TVNweather.com | Tornado Chasers

How to become a storm chaser


#1

Hi, my name is Seth, I’m 13 years old and I’m interested in extreme meteorology. When I say “extreme meteorology” I’m referring to tornadoes and the supercells that create them. I’m writing to you because I wanted to know more about having a career in this area of meteorology. Specializing in severe weather and possibly even chasing storms, would be an amazing opportunity and an all time dream. When I was younger I was afraid of thunderstorms after seeing what had happened at El Reno in 2013. After that I looked up how a tornado was made and got hooked. Since then my mind has been set on this path. The further I investigate this phenomenon, the more I feel the thrill of these storms. I hope you could respond with further information and guidance.

Thank you in advance
Sincerely Seth Brown


Storm Chase Equipment Questions
#2

Hey Seth!
I totally understand what your facing, and although I am sure you wanted to hear from somebody like @reedtimmer, I would like to share what knowledge I have. When you say you want to get further into the field of meteorology, that is pretty vague. What I mean is that their are many types of meteorologists. You can work in the office of the National Weather Service, be the guy on TV, or you can do what I do, and be in the field chasing the tornados up-close-and-personal style. To get basic training, look into going to spotter training/certification programs hosted by the NWS, and read and learn as much possible before your old enough to go to a collage like Oklahoma University.

No matter what course you choose and how successful you are, keep in mind you are looking into one of the most dangerously awesome fields of work possible!
Stay safe and best of luck,
Jarret R.


#3

Thank you so much for responding to my question Jarret. One of my favourite things about this field is that there are many people that share the same passion. Seeing chase videos is one of the things that drives me to reach my goal of having a career in researching and chasing these awesomely destructive phenomenon. I saw that your a videographer and was wondering if there was a way to see any of your videos.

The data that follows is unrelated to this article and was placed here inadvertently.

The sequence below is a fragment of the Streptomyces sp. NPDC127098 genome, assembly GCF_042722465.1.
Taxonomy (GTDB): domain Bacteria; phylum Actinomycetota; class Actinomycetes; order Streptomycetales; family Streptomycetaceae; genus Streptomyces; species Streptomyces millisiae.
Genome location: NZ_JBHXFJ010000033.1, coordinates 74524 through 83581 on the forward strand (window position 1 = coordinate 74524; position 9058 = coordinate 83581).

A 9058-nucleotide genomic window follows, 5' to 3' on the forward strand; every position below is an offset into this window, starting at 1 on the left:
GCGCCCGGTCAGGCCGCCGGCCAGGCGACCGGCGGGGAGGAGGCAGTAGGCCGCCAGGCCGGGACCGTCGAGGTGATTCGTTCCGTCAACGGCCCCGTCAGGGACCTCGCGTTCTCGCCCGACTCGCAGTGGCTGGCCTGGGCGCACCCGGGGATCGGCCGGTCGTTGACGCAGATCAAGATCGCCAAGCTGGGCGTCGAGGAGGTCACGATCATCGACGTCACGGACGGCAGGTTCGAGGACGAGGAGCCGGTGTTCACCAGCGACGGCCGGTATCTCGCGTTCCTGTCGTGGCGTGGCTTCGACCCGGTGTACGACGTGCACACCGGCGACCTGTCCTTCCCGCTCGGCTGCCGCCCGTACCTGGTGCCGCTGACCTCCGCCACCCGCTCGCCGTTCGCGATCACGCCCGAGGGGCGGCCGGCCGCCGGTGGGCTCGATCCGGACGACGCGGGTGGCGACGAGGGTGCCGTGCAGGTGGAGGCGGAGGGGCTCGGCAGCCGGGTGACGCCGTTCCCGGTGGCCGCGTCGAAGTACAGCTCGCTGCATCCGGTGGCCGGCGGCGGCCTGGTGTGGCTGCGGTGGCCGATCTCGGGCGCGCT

Thanks Again
Seth


#4

Yes Seth, I do have a YouTube channel, although I don’t have many storm related videos on it, you are welcome to check it out. Most of the videos are travel related or of my RC vehicles, but I do have a second channel that is somewhat new following one of my recent projects that involved building an RC vehicle that could withstand violent storms, much like @reedtimmer’s Dominators. I’m a self taught chaser pretty much, but I do a lot of chasing whenever there is a storm around my my area.

The link to my main YouTube channel is:

And the RCstormchasers link is:
https://www.youtube.com/channel/UCUzJNxGK30RH5_CEKxWGdvw

Hope to hear more from you,
Jarret R.


#6

Seth… you need to examine yourself, and focus there. Do you like “chasing the tiger?” or perhaps identifying all types of clouds and air masses or study air masses and predictions. If you like the video making or watching. If the weather is calm, is it still interesting? Only you have those answers. Theres tons of information out there for you NOW. Goal to get some certification. That would mean some degree and manage your goals. Managing your goals is great foundation for reaching them. … Challenge yourself daily. Continue to make contacts, never quit. The world will be yours.


#7

Dear Seth,

To echo what Jarret said, you should be prepared to do more than just chase for a career. There are VERY few people like Reed (or Sean Casey) who can make a living through chasing and storm videography alone. Most of the people who are or were part of Reed’s team have full-time jobs outside the field of meteorology. For me, storm chasing is a hobby, one I am very passionate about, but still just a hobby.